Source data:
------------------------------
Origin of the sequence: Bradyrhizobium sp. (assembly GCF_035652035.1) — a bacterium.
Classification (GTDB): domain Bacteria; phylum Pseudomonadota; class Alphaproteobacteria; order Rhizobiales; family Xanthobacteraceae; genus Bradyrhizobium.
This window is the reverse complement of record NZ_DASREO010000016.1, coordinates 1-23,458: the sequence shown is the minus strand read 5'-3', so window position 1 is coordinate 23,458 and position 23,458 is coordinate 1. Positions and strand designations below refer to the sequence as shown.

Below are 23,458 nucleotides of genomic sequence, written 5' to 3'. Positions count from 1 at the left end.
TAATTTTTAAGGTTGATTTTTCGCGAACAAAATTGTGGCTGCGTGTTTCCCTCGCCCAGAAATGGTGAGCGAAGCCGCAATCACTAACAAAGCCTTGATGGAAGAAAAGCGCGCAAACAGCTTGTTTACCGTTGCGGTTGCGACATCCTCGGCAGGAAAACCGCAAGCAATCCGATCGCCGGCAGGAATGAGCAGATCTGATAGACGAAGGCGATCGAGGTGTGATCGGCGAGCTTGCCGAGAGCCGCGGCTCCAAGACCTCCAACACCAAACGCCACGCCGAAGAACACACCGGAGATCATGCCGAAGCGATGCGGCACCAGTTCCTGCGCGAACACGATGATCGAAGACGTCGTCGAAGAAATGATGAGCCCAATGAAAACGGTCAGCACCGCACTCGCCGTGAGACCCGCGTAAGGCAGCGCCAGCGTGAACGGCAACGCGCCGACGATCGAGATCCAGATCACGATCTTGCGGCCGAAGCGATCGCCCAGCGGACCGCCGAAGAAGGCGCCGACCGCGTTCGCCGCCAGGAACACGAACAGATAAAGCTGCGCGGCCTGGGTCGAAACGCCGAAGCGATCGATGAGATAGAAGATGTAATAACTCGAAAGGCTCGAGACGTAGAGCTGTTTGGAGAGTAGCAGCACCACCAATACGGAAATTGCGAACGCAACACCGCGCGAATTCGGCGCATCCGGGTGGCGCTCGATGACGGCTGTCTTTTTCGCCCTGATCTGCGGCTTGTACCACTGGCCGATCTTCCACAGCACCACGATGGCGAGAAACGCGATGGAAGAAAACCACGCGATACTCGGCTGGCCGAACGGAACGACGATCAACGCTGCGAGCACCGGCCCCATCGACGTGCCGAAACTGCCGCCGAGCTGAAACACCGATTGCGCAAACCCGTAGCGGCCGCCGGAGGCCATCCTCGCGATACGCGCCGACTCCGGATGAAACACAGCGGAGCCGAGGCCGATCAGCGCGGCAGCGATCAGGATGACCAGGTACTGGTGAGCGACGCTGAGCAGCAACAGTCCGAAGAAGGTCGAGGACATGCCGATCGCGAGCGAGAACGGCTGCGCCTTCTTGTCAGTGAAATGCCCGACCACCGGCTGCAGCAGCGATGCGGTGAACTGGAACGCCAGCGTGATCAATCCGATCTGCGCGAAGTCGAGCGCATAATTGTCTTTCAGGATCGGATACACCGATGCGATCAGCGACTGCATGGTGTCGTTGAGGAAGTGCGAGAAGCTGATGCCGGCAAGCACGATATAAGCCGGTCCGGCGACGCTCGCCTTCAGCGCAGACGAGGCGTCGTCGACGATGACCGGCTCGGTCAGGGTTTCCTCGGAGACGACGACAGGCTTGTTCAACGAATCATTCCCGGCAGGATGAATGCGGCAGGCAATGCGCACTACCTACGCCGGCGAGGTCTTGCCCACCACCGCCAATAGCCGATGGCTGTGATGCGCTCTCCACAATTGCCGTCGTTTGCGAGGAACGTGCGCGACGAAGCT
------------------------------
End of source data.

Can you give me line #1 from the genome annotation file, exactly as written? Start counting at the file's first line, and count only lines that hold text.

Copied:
Origin of the sequence: Bradyrhizobium sp. (assembly GCF_035652035.1) — a bacterium.